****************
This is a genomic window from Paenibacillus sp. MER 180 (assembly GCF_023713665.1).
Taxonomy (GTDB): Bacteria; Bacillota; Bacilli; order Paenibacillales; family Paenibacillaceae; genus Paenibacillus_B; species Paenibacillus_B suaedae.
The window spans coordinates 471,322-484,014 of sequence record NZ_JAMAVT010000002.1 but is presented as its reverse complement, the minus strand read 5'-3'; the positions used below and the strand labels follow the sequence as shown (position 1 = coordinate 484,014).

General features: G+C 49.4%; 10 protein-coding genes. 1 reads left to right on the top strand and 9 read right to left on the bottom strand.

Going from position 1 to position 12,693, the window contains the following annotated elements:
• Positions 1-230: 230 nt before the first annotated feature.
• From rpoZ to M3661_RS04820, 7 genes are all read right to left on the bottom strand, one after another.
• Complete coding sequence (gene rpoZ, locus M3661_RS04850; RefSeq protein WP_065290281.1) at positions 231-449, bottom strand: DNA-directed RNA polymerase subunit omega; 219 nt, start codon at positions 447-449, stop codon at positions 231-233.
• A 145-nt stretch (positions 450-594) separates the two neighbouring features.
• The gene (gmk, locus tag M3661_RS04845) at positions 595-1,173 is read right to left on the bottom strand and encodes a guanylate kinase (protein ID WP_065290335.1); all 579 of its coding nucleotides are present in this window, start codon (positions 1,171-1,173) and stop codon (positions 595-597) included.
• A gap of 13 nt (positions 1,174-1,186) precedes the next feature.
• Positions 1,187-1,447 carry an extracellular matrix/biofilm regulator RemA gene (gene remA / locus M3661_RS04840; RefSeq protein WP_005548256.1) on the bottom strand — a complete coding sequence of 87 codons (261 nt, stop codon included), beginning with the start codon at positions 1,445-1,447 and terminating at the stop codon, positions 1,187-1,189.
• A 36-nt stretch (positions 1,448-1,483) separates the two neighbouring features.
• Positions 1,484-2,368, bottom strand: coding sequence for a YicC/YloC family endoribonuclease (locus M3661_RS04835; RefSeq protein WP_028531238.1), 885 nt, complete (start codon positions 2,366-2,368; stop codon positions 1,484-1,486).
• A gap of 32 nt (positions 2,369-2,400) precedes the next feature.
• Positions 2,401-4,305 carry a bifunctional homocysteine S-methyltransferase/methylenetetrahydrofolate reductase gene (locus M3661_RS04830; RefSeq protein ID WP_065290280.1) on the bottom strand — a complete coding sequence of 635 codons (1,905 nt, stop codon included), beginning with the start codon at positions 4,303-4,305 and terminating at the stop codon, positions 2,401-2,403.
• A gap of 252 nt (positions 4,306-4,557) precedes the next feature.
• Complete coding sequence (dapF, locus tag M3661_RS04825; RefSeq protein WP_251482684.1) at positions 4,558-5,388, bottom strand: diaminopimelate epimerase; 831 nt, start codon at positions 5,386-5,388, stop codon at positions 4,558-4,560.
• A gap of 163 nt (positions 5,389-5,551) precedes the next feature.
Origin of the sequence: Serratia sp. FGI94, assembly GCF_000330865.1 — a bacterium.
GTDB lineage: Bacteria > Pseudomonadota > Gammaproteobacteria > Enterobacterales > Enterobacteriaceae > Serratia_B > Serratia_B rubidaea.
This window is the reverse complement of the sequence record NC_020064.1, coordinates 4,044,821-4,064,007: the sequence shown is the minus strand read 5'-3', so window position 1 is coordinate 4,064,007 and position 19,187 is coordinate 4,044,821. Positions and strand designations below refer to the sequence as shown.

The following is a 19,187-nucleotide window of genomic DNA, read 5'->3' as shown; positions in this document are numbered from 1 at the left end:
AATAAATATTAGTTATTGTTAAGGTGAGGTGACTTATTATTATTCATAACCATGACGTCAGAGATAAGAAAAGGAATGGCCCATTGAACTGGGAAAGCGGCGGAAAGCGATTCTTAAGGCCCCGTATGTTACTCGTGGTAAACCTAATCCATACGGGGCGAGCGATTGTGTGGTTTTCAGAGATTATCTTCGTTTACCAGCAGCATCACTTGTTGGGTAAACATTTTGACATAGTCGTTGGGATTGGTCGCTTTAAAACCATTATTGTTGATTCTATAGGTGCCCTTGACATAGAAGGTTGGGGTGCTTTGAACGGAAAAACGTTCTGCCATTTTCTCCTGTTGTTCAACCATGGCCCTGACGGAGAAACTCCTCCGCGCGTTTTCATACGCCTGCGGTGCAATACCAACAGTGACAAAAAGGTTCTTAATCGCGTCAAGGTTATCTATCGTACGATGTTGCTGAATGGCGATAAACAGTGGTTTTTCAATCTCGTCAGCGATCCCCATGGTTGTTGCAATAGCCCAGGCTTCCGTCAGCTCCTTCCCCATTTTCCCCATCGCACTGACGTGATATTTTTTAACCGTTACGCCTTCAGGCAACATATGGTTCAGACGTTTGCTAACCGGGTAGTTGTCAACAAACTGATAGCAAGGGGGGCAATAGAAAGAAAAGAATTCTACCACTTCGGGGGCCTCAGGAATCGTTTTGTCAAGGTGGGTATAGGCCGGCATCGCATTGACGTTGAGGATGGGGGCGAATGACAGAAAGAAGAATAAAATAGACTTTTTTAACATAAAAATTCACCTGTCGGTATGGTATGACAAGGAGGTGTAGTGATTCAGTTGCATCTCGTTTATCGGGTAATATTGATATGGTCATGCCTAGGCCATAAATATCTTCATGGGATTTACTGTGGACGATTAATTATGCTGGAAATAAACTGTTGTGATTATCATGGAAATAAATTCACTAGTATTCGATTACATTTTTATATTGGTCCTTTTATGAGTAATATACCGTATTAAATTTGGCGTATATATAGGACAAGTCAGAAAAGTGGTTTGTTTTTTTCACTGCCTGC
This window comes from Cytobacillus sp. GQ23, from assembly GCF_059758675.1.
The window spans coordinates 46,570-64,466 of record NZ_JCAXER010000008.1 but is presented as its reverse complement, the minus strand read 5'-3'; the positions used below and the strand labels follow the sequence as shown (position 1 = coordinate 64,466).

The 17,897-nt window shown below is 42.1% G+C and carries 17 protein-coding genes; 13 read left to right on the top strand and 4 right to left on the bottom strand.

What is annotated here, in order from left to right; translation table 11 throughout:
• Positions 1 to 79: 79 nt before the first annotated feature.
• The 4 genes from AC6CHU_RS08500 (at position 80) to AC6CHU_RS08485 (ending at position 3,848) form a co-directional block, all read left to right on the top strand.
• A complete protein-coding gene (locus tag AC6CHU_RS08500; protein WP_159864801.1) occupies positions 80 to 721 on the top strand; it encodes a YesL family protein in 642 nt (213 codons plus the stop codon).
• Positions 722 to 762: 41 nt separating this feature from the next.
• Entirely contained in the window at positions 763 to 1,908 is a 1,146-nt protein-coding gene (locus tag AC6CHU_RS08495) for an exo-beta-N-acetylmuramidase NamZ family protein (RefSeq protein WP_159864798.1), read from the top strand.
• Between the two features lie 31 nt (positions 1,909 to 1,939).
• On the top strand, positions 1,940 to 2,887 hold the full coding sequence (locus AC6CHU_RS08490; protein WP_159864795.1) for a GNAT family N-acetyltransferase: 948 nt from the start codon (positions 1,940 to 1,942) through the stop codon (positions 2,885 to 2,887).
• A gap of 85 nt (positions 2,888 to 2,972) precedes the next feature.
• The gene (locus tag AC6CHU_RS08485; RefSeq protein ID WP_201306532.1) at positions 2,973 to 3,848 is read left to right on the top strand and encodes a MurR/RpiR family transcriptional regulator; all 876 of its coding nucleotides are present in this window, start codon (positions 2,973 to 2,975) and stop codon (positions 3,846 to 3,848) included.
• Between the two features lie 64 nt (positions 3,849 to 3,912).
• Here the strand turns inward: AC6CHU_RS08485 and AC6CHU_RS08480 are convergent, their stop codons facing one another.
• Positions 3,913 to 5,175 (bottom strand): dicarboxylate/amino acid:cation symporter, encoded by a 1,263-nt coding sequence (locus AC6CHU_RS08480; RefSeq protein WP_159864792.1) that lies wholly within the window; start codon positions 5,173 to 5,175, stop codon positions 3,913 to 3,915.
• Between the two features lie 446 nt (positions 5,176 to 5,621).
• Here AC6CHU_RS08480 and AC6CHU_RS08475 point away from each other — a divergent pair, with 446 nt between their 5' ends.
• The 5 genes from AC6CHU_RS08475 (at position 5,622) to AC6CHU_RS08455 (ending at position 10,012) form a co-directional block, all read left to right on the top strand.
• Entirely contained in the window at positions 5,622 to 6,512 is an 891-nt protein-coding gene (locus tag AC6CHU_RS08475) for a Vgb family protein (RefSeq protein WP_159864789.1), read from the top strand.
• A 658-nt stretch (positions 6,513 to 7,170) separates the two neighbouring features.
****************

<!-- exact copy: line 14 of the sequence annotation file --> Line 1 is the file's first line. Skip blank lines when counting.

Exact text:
• Positions 1,484-2,368, bottom strand: coding sequence for a YicC/YloC family endoribonuclease (locus M3661_RS04835; RefSeq protein WP_028531238.1), 885 nt, complete (start codon positions 2,366-2,368; stop codon positions 1,484-1,486).